Lower Gas Prices Mean More Profit for Gas Station Owners

By Automotive Staff | October 29, 2008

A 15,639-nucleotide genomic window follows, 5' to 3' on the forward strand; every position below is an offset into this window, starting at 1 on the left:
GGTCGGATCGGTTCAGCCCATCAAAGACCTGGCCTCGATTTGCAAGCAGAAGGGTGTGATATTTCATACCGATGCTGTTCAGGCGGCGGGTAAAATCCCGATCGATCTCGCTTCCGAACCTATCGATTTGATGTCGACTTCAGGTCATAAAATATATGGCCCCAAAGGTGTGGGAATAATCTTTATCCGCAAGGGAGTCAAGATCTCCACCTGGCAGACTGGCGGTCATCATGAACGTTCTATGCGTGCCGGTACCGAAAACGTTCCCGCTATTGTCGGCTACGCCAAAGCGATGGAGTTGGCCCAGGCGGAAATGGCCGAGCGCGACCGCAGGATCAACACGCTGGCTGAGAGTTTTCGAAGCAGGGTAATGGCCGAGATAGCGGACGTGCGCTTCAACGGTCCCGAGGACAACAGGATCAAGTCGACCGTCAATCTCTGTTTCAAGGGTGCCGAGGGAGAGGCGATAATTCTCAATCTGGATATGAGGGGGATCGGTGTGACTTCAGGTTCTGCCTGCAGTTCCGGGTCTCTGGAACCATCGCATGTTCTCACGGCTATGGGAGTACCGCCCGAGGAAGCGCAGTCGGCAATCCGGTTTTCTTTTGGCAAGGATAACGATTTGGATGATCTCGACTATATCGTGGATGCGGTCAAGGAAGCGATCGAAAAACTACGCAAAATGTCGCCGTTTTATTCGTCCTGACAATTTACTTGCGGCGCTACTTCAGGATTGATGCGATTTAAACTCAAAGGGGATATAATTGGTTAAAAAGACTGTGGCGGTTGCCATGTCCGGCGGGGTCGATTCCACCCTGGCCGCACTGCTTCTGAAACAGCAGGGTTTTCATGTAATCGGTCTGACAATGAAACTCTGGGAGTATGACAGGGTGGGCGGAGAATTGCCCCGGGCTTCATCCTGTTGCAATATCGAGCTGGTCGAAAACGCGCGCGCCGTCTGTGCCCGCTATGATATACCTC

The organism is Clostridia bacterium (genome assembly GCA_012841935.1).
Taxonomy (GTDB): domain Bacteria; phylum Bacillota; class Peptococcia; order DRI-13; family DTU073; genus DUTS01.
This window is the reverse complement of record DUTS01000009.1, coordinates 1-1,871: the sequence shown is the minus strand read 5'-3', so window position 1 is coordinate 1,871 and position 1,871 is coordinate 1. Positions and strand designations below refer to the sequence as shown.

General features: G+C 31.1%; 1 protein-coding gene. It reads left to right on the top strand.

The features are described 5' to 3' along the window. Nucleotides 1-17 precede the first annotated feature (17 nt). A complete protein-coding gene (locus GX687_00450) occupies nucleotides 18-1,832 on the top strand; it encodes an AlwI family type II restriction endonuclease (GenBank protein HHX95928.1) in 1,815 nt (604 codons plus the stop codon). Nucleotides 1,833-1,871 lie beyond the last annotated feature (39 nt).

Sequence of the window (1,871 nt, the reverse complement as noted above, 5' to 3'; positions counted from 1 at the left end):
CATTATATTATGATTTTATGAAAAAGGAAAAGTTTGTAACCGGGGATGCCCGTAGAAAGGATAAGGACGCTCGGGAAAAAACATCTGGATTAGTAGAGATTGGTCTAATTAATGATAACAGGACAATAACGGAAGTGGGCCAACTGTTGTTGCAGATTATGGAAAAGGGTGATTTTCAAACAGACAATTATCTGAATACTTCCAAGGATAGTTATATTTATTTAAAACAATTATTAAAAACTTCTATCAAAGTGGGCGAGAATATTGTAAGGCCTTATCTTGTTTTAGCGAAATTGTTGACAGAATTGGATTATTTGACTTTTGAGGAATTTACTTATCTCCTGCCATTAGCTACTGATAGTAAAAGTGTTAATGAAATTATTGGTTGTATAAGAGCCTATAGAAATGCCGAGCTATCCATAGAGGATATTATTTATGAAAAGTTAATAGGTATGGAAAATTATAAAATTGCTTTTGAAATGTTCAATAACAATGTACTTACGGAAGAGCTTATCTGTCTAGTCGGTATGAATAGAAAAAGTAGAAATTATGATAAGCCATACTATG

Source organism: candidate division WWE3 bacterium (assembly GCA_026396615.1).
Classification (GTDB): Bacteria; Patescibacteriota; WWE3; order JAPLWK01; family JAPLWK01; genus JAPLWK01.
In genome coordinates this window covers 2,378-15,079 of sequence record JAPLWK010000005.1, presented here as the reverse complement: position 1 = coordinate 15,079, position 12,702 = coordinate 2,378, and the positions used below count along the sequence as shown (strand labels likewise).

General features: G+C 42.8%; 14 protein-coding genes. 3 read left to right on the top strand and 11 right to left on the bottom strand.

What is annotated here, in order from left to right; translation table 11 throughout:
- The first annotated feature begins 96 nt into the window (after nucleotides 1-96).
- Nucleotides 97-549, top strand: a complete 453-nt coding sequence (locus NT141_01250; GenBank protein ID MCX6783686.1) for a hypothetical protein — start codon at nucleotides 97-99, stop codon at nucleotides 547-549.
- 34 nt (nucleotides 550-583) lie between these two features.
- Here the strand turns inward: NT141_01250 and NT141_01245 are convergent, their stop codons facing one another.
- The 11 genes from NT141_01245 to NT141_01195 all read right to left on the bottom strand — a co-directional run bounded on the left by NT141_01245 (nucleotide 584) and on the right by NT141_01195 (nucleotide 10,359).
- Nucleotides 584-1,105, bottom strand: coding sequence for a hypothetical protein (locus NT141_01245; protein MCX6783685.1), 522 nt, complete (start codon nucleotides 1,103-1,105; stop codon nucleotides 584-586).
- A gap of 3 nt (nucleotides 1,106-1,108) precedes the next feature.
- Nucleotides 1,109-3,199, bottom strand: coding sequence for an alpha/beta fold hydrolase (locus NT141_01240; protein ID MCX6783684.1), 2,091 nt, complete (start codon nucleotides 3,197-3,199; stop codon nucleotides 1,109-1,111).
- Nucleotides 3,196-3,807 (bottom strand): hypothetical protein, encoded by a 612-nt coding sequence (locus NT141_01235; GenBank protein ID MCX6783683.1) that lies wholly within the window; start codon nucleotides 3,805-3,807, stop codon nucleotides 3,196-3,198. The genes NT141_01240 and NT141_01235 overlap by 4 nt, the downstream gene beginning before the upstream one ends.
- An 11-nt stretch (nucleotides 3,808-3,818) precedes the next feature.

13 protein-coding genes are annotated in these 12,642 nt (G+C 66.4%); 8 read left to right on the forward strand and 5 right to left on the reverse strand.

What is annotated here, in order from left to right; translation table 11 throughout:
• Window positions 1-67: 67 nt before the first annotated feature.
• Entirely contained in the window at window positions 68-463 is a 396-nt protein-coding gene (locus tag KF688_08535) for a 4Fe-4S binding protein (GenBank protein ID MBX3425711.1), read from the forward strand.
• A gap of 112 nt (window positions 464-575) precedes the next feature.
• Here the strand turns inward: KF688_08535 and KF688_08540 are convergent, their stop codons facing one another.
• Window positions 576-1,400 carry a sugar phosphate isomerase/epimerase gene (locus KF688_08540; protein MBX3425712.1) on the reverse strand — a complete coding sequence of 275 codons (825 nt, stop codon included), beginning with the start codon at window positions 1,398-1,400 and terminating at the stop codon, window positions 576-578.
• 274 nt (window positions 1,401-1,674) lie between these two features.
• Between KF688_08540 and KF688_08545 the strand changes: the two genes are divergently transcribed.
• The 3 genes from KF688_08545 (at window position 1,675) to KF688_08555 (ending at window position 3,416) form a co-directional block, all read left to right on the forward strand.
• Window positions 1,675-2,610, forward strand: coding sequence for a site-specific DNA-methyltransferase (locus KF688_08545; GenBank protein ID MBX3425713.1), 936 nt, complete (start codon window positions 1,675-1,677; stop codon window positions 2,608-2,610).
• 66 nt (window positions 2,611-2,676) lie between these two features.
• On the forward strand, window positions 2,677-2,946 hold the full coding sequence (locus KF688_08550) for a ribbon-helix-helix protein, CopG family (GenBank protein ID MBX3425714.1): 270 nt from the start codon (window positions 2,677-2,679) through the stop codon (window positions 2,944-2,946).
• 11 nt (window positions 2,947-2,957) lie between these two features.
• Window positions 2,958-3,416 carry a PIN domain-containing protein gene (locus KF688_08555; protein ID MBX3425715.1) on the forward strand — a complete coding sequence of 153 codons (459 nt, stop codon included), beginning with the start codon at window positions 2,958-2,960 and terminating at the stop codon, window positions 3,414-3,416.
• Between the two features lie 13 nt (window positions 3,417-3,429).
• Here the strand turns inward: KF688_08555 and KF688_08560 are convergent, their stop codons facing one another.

The price of gasoline in the U.S. has dropped like a stone falling off the Leaning Tower of Pisa. One would think that the nose dive would cause gasoline station owners to have the willeys and go home every night depressed and unable to eat. But that is not the case. The Wall Street Journal reports that gas station owners actually like the fact that gasoline prices have headed south. Apparently they were not making much profits when the gas prices were higher; instead, they were squeezed by the oil companies that supplied them. It works like this. Gross margins averaged about 10 cents a gallon for the owners and from that, retailers had to subtract credit card fees, which were about 12 cents a gallon. You do the math and you can see that the gas station owners were hurting, too. Now credit card fees imposed on the station owners are lower, too. Thus a greater chance for them to make a little change. Our take? Goody for the station owners. We wonder, though, if the above holds true as consumers continue to drive less despite falling gas prices. You can't make money if no one's out on the streets refueling their cars, you know.